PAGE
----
The research people found that Carbon has more advantages than Silicon. By using carbon as the manufacturing material, we can achieve smaller, faster and stronger chips. A electronic Chip is manufactured using carbon as the wafer. A diamond chip works at Higher Temperature up to 1000 degrees Celsius, while silicon chips stop working above 150 degrees Celsius. Diamond can also resist voltages up to around 200 volts, compared to around 20 volts for a silicon chip. Due to this power electronics, such as an inverter, can become made much smaller in size. Due to this power electronics, such as an inverter, can become made much smaller in size. One drawback is that electricity cannot travel smoothly through diamond. As compared to Barium Oxide (BaO) substrate package, diamond substrate package shows a better mean-time-to-failure by a factor of two [1]. A novel integral dielectric heat sink material consisting of diamond deposited carbon/carbon composite with metallic layer(s) on the diamond surface is developed that provide the characteristics including microstructure, thermal conductivity, diamond coating quality and thickness of metallised layer [2].Advanced electronic devices are developed

II. THERMAL INTERFACE MATERIALS A. Selection of Thermal Interface materials

An integral part of thermal design process is the selection of the optimal TIM for a specific product application. Having a basic understanding of their strengths, weaknesses, and applicability is a key to successful selection of the best interface material. The selection of proper TIM depends on many factors like: power density, heat dissipation, process requirements, Bond Line thickness (BLT), rework ability and user preferences. B. Advanced thermal interface materials

A wide range of standard and specially designed thermal management materials which includes Silicone and Non-Silicone heat sink compounds, Pads, Gap fillers and Epoxies are available,

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worldwide. Nano-Crystalline Diamond (NCD) in an amorphous carbon matrix deposited in a nanocomposite film as well as Carbide Nano-Films (CNF) combines the properties of diamond with very low friction, high toughness and biocompatibility. A new class of Nano-Thermal Interface Material (NanoTIM) with adhesion functions is developed. Nanoparticles such as nano-silver particles, NanoCarbon Nanotubes (CNT) and Nano-Silicon Carbide (NSC) particles can be embedded into the NanoFibers (NF) to enhance the thermal conductivity and to reduce the thermal resistivity (Website: johan.liu@chalmers.se). A very thin TIM composed of carbon nanotubes, silicon thermal grease, and chloroform was developed which has very low thermal impedance [3]. TSE328-G silicone adhesive is a low viscosity, thermally conductive material, which will be in an uncured state at room temperature and cure to an elastomer after application of heat (http://asia.matweb.com/search/SpecificMaterialText .asp?bassnum=PGESIL071).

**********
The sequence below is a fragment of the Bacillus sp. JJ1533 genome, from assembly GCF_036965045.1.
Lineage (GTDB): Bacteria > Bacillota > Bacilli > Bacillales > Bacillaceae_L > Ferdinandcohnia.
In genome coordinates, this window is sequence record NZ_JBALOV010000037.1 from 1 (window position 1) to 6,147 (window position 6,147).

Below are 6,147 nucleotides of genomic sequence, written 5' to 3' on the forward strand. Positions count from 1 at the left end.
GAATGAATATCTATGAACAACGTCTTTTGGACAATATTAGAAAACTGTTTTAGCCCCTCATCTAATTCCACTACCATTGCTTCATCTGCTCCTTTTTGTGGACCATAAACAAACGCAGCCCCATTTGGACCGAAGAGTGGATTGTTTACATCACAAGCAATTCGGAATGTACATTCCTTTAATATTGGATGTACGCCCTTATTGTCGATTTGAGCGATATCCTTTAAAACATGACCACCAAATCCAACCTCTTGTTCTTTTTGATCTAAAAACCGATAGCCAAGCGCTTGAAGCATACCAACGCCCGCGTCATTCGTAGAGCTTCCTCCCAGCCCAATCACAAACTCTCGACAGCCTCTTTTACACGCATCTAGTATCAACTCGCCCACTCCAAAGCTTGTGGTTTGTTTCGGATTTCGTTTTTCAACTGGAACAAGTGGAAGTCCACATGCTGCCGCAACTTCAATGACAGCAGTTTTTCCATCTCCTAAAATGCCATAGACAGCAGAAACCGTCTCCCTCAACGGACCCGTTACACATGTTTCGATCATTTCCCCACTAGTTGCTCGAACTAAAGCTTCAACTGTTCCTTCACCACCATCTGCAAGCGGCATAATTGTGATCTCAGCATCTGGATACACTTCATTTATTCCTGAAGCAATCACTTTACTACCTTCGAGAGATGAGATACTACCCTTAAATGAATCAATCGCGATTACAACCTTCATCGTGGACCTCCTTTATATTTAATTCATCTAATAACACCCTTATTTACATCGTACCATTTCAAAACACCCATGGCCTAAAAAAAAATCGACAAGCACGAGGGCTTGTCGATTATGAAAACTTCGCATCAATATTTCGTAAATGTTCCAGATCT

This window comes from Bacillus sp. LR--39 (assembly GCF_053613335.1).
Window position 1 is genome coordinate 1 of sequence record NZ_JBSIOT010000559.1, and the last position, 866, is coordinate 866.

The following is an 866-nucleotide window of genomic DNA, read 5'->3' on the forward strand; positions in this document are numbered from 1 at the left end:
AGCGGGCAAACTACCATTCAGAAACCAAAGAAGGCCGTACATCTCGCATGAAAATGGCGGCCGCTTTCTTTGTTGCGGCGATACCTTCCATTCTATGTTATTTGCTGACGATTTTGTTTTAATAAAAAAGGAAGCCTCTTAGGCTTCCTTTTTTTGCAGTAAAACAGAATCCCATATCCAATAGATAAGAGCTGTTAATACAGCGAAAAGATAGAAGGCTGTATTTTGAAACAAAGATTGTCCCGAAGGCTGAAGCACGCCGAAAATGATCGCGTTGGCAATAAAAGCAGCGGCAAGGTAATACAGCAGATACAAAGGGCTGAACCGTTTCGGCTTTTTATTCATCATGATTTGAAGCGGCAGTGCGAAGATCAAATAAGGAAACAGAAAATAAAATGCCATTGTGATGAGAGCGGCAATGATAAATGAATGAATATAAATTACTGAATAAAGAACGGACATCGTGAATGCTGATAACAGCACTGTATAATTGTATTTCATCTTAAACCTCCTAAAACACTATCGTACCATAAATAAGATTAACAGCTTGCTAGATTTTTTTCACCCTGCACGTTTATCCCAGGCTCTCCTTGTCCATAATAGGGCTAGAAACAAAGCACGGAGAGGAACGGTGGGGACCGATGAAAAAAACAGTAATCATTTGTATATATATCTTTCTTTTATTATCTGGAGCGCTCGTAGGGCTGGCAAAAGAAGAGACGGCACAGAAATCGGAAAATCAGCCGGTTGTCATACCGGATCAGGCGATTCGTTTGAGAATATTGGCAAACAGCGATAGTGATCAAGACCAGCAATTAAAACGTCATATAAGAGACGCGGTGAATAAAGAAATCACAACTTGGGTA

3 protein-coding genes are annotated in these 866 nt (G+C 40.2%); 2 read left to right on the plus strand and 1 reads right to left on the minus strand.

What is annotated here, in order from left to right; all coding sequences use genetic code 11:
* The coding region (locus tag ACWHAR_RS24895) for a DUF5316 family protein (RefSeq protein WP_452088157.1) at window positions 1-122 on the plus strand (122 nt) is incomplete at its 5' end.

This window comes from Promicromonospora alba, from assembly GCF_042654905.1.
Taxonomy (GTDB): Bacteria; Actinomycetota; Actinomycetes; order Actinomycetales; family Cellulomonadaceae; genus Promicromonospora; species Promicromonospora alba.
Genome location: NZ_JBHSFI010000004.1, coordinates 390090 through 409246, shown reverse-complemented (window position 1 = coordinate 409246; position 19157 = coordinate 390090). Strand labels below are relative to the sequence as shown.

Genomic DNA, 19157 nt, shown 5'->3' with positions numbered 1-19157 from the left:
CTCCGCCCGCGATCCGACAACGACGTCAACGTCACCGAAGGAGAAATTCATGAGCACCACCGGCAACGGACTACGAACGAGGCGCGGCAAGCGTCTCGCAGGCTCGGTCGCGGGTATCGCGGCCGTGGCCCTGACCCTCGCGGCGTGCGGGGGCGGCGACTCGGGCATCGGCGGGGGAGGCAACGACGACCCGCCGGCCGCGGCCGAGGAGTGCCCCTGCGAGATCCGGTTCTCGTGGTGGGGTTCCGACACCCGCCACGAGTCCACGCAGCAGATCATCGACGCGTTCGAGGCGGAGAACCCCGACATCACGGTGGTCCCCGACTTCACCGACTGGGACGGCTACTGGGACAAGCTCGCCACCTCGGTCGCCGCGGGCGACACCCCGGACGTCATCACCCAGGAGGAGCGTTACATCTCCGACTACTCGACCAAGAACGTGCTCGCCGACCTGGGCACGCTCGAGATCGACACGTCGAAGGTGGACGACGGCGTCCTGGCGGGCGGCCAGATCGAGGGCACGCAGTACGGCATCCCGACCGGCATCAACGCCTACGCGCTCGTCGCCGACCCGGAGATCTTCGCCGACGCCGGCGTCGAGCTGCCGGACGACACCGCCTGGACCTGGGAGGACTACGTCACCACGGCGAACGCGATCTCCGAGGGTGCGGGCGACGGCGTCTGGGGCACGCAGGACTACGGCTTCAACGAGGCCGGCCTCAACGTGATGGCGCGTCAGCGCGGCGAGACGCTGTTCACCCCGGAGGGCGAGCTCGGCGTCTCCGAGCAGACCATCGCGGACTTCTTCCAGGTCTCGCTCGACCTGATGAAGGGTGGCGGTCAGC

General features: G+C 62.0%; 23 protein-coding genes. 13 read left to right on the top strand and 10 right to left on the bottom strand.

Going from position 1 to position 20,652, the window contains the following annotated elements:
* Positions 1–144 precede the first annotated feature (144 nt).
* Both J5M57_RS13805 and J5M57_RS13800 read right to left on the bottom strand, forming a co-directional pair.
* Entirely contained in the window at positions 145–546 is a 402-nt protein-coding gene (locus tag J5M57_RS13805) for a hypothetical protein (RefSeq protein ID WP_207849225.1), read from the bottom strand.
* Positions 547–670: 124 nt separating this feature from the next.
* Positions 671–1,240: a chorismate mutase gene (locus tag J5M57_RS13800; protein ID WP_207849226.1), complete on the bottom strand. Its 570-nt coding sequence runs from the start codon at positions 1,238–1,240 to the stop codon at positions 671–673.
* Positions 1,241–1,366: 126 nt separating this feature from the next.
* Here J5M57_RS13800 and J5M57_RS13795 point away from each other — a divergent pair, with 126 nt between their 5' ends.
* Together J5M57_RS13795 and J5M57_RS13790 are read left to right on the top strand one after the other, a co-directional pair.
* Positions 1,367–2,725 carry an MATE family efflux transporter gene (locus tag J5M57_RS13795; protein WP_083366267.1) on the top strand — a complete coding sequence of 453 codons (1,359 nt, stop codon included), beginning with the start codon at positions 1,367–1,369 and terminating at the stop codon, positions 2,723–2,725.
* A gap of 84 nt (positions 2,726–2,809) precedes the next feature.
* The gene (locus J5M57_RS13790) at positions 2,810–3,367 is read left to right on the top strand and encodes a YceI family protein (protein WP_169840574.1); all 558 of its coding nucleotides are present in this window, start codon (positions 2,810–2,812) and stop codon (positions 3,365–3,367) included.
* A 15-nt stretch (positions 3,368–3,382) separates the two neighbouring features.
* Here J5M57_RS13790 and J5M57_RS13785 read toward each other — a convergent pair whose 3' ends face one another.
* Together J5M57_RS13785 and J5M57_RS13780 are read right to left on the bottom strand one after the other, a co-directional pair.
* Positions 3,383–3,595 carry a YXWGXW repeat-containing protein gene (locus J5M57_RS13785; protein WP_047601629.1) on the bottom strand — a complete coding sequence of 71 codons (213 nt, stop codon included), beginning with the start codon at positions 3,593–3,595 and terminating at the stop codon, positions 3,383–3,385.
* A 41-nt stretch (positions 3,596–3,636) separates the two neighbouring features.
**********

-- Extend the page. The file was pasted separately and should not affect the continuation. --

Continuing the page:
advanced thermal greases used for power electronics have been illustrated by Narumanchi, 2007 [30]. In high performance flip-chip ball grid array (FCBGA) packages for ASIC and microprocessor devices, silver filled Thermal Paste Adhesives (TPA) are used [6]. The CarbAl™ heat transfer material has unique properties than conventional passive thermal management materials [7]. Only exotic and expensive synthetic diamond films, diamond composites and Highly-Oriented Pyrolytic Graphites (HOPGs) have higher thermal conductivity and closer Coefficient of Thermal Expansion (CTE) than the CarbAl™ material. Thermal conductivity as a function of coefficient of thermal expansion has been demonstrated by Narumanchi, 2007 [30]. Carbon Nanotubes (CNT) are sheets of graphite rolled up to make a tube. The dimensions are variable (down to 0.4 nm in diameter) and it exist also nanotubes within nanotubes, leading to a distinction between multi-walled and single-walled carbon nanotubes. The free-standing CNT arrays can be very good thermal interface materials under moderate load compared to indium sheet and phase-change thermal interface materials [8]. Further, combinations of CNT arrays and existing thermal interface materials can improve these materials’ thermal contact conductance. The Carbon Nanotubes and polymer composites can form foams. These lightweight materials foams will be produced with improved electrical, mechanical, and thermal properties. A double layer structure of aligned carbon nanotubes array was successfully developed as a result of the sandwitch growth via thermal Chemical Vapor Deposition (CVD) method, for enhancing the performance of nanotubes-based devices [9].

Expanded flexible graphite sheet materials with high thermal conductivity have ability to conform well to surfaces [4].These sheets are porous. The graphite material containing synthetic oil reduces the contact resistance because of decrease in materials elastic modulus and increase in its plastic deformation at low pressures (<700 kPa) , shows high thermal stability than graphite material containing mineral oil. For enhancing the heat dissipation for high brightness LED (light emitting diode), thermal interface material with aluminum and graphite plate are fabricated and integrated in power LED. A large variation in junction temperature and light output among the different heat-sink modules were investigated [5]. The need to dissipate the sizable amounts of heat being generated in low-power electronic devices creates problem. To solve this 3M company provides Thermally Conductive Adhesive Transfer Tapes, Interface pads and epoxies (Website: www.3m.com). Adhesive Research offers several sophisticated bonding technologies designed for bus bar, solar cell junction box, and encapsulation applications in crystalline and thin film photovoltaic (PV) modules (Website: www.adhesivesresearch.com). Experimental thermal resistance results of some